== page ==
CHARLESTON, W.Va. — U.S. Senator Joe Manchin (D-W.Va.) said his vote next week against President Donald Trump’s latest U.S. Supreme Court nominee, Judge Amy Coney Barrett, will be a vote against the process of seating a new justice before Election Day.
“My vote is the process and I am not going to be part of setting a precedent. We’re going to rue the day that we did this,” Senator Manchin said, concerning his coming “no” vote, during an appearance on Friday’s MetroNews “Talkline.”
As of Friday morning, the tentative schedule U.S. Senate Majority Leader Mitch McConnell (R-Ky.) had set for Judge Barrett’s confirmation would bring a vote by Monday night.
“They’re going to do it. It’s not going to be stopped,” Manchin said.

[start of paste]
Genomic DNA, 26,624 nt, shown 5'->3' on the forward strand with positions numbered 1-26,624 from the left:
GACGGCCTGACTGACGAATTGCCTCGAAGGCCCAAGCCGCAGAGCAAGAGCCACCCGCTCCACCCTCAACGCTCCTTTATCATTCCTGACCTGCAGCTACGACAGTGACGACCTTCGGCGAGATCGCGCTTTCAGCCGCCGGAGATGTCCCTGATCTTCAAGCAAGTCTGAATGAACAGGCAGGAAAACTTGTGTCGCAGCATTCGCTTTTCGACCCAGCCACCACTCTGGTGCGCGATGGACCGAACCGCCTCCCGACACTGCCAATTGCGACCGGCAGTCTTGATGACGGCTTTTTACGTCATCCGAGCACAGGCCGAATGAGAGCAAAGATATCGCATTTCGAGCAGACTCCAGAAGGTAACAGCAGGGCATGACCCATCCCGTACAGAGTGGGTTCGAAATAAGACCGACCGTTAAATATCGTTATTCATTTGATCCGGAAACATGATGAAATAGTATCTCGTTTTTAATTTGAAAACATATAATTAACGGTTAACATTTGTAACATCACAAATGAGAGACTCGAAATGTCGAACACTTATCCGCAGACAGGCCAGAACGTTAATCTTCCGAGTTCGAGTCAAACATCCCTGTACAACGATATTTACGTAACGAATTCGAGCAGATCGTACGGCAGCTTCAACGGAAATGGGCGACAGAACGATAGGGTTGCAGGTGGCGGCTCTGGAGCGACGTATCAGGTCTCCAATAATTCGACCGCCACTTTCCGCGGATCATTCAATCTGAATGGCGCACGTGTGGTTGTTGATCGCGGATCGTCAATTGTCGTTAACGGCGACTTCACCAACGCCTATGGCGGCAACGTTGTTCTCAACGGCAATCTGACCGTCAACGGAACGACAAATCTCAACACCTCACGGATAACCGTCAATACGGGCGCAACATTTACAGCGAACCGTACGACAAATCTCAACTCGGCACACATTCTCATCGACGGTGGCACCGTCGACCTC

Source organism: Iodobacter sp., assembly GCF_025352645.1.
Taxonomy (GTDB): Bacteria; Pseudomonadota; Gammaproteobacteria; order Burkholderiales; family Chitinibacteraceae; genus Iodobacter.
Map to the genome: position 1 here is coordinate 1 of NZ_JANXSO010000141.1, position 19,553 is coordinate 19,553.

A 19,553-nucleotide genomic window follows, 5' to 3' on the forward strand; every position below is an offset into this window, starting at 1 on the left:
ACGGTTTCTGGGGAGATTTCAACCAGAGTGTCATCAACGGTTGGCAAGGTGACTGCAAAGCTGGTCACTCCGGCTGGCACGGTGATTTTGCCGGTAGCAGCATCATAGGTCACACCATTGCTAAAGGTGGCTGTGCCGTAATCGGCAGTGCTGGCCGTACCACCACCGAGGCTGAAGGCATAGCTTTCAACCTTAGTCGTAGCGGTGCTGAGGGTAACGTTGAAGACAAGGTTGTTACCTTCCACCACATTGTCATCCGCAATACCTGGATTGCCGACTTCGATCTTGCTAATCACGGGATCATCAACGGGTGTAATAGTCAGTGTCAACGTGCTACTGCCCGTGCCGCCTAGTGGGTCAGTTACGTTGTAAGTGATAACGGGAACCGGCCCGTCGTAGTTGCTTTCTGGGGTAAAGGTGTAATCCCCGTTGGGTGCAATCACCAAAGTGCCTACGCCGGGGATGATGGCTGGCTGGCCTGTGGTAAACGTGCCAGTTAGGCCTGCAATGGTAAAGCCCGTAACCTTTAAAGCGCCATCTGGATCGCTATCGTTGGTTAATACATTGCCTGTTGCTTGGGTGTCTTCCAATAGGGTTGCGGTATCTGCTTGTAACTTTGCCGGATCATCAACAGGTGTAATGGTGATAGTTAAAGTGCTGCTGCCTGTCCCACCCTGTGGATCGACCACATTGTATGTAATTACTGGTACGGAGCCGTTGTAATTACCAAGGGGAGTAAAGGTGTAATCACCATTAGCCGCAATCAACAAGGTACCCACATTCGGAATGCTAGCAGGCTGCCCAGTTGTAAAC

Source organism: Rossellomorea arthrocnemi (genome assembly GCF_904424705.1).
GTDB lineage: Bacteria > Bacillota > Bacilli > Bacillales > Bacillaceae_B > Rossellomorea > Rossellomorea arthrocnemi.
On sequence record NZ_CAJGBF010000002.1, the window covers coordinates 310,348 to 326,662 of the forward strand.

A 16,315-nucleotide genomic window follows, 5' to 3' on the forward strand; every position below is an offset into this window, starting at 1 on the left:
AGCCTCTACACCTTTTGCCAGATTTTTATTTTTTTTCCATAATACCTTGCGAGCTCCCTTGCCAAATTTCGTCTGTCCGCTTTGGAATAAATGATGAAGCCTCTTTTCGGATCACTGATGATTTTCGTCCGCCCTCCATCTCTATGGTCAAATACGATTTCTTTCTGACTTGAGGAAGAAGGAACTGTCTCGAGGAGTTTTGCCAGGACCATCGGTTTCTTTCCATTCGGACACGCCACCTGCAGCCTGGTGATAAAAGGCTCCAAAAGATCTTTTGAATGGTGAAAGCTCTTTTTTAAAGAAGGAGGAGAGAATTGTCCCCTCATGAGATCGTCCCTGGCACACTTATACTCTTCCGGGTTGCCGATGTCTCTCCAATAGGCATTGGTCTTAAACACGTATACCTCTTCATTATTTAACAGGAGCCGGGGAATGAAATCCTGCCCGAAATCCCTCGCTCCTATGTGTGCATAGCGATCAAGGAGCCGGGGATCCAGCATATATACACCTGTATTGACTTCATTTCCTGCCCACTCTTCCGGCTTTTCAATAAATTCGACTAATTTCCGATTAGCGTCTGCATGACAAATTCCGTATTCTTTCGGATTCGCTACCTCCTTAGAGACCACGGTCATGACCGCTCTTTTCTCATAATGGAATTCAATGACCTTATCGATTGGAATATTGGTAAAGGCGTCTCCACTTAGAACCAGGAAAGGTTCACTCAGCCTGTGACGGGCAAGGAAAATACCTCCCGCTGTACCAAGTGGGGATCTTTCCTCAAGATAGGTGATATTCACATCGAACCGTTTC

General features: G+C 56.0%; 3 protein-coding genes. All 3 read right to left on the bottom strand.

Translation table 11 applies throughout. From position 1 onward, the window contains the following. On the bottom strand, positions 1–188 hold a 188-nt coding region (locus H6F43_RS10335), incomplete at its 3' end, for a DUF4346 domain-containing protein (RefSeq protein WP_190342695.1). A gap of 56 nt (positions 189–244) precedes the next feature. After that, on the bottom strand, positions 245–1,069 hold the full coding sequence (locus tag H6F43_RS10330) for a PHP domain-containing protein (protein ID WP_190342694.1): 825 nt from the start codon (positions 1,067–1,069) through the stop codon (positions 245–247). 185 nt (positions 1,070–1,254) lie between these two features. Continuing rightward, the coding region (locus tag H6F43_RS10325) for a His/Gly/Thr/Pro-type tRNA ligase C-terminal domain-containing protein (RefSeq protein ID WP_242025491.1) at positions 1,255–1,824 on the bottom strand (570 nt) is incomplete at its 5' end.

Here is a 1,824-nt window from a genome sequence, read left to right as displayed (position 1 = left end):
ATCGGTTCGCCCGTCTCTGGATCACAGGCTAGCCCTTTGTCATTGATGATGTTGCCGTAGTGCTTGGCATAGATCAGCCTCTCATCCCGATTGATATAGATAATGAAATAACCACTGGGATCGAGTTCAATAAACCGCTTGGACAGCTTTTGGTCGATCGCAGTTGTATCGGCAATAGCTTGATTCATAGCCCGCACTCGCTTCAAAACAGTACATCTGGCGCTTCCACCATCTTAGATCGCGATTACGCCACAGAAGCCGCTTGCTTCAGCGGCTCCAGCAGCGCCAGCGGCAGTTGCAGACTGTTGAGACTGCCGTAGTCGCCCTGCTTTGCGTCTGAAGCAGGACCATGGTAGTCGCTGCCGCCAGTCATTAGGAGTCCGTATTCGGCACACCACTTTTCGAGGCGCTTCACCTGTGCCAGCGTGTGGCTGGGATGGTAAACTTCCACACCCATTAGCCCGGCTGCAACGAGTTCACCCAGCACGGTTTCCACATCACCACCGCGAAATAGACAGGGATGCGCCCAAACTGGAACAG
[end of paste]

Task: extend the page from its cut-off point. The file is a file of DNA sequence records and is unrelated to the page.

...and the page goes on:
“This is setting a precedent that’s never been set in 240 years,” he said.
It is an argument he has been making for weeks.
“They can twist the history all they want to, they cannot, basically, debunk this situation that we have never, ever confirmed a Supreme Court justice when a vacancy came about between July and Election Day.”
On Thursday, members of the U.S. Senate Judiciary Committee advanced Barrett’s nomination with a 12-0 vote during a boycott from Democrats.
Neither Senator Manchin nor U.S. Senator Shelley Moore Capito (R-W.Va.) sit on the U.S. Senate Judiciary Committee.
It was Sept. 26, 2020 when President Trump introduced Judge Barrett as his choice to replace late Justice Ruth Bader Ginsburg during a ceremony at the White House.
If the schedule holds, the U.S. Senate vote will be on Oct. 26, 2020.